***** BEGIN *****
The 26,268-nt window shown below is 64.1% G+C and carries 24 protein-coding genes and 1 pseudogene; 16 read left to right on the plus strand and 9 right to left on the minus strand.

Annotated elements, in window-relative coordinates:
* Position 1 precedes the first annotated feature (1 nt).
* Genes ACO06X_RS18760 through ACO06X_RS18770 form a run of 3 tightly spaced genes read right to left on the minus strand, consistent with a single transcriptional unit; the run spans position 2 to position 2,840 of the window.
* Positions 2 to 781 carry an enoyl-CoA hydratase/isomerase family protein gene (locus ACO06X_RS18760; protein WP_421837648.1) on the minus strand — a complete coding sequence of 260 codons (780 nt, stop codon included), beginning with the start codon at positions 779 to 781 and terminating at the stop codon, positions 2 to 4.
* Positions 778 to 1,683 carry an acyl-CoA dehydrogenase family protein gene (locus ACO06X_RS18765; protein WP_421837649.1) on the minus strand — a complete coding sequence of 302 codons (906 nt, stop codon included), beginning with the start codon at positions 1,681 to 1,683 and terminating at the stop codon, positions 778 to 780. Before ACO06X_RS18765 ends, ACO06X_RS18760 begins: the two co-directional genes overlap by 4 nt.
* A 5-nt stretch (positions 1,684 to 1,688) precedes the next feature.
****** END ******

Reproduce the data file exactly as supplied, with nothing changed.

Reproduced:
The 26,268-nt window shown below is 64.1% G+C and carries 24 protein-coding genes and 1 pseudogene; 16 read left to right on the plus strand and 9 right to left on the minus strand.

Annotated elements, in window-relative coordinates:
* Position 1 precedes the first annotated feature (1 nt).
* Genes ACO06X_RS18760 through ACO06X_RS18770 form a run of 3 tightly spaced genes read right to left on the minus strand, consistent with a single transcriptional unit; the run spans position 2 to position 2,840 of the window.
* Positions 2 to 781 carry an enoyl-CoA hydratase/isomerase family protein gene (locus ACO06X_RS18760; protein WP_421837648.1) on the minus strand — a complete coding sequence of 260 codons (780 nt, stop codon included), beginning with the start codon at positions 779 to 781 and terminating at the stop codon, positions 2 to 4.
* Positions 778 to 1,683 carry an acyl-CoA dehydrogenase family protein gene (locus ACO06X_RS18765; protein WP_421837649.1) on the minus strand — a complete coding sequence of 302 codons (906 nt, stop codon included), beginning with the start codon at positions 1,681 to 1,683 and terminating at the stop codon, positions 778 to 780. Before ACO06X_RS18765 ends, ACO06X_RS18760 begins: the two co-directional genes overlap by 4 nt.
* A 5-nt stretch (positions 1,684 to 1,688) precedes the next feature.